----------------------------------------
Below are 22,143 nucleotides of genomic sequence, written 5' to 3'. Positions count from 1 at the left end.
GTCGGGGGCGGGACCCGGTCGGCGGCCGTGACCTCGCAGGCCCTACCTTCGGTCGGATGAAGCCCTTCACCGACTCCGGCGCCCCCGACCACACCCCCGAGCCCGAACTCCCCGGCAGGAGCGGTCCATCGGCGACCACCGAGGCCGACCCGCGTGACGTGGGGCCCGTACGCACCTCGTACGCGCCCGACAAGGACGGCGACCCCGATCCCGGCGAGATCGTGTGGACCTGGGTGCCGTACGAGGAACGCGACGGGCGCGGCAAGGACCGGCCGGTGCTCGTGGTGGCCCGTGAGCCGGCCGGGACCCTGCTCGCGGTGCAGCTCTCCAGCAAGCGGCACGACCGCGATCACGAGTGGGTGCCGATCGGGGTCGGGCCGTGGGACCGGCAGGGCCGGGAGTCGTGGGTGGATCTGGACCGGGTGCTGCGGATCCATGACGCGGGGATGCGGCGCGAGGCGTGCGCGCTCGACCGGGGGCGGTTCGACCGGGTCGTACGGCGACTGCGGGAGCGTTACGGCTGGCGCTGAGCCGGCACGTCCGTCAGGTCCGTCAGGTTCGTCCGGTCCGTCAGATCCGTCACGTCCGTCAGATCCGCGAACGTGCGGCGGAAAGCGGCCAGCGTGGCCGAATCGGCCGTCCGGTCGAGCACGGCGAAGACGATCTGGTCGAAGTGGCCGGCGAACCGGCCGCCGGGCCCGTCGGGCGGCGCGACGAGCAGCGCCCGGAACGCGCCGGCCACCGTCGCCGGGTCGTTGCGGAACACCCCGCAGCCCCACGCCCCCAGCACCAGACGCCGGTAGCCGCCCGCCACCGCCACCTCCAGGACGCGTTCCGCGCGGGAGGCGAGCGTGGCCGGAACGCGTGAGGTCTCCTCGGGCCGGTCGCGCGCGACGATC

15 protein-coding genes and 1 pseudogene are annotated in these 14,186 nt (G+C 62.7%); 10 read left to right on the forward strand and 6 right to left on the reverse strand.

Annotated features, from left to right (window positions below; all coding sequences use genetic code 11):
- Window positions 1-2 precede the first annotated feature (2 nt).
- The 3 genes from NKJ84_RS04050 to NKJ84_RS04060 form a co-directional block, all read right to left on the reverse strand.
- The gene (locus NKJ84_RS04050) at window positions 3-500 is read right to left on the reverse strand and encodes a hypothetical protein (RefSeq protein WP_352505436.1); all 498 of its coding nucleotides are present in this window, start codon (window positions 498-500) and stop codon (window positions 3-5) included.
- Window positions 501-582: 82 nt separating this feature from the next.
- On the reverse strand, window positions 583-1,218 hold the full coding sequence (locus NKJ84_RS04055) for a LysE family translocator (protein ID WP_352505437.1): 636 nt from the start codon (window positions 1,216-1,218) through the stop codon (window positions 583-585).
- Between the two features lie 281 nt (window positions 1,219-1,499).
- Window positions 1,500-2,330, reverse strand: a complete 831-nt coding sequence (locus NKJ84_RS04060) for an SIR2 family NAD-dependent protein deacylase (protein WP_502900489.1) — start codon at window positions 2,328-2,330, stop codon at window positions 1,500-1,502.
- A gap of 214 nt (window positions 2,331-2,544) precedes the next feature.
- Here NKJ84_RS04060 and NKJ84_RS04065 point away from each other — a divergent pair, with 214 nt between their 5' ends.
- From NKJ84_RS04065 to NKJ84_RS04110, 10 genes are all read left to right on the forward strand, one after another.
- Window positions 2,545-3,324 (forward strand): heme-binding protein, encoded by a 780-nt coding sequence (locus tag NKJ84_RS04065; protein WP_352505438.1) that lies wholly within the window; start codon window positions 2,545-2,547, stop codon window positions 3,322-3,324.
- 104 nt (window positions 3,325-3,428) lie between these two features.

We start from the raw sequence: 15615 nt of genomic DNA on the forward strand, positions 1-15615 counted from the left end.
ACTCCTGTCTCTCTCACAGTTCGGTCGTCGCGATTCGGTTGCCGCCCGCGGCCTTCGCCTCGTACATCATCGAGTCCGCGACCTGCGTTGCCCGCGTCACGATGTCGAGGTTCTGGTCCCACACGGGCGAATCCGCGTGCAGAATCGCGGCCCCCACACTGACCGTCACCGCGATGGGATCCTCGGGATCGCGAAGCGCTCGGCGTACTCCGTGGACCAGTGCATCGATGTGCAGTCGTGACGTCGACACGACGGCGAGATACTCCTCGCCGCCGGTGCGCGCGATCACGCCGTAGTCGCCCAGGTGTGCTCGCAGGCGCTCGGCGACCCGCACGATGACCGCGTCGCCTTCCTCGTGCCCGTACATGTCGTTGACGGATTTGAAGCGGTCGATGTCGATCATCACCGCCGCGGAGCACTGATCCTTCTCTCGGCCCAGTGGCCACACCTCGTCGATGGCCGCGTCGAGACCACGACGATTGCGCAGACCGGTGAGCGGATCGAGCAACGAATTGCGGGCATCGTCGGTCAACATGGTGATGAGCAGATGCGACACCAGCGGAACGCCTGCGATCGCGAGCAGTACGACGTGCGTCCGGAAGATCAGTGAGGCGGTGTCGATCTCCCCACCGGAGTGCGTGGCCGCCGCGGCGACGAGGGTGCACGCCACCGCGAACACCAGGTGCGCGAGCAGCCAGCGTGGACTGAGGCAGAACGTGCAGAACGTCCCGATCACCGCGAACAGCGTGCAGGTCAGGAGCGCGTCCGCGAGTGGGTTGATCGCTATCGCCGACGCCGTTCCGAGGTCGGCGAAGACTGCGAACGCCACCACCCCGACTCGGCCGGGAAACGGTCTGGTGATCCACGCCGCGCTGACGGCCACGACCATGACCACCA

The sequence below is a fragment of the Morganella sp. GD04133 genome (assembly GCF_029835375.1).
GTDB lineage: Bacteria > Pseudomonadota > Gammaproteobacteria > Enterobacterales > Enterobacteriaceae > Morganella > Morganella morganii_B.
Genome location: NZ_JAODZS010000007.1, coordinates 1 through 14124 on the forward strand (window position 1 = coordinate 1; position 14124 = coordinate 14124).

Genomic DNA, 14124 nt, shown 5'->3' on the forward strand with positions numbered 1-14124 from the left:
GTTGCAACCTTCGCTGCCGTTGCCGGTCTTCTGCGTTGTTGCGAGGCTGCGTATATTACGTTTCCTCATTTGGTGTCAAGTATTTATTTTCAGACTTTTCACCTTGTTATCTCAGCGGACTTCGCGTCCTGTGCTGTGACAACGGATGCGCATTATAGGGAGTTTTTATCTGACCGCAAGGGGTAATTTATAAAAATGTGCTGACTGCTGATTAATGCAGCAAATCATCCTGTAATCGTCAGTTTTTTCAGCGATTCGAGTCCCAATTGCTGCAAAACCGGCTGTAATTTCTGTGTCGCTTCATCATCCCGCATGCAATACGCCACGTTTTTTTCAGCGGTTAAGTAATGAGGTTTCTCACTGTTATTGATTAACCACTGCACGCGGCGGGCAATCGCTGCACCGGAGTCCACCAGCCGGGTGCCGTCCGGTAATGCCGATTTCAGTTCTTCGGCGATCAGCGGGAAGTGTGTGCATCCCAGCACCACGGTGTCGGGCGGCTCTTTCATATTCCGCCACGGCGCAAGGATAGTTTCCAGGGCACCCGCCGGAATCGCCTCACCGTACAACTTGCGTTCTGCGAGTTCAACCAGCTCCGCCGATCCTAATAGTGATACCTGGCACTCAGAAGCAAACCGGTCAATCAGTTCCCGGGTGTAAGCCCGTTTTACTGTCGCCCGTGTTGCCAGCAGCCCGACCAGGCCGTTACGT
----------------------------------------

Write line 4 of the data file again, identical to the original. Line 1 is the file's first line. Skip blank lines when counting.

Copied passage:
Annotated features, from left to right (window positions below; all coding sequences use genetic code 11):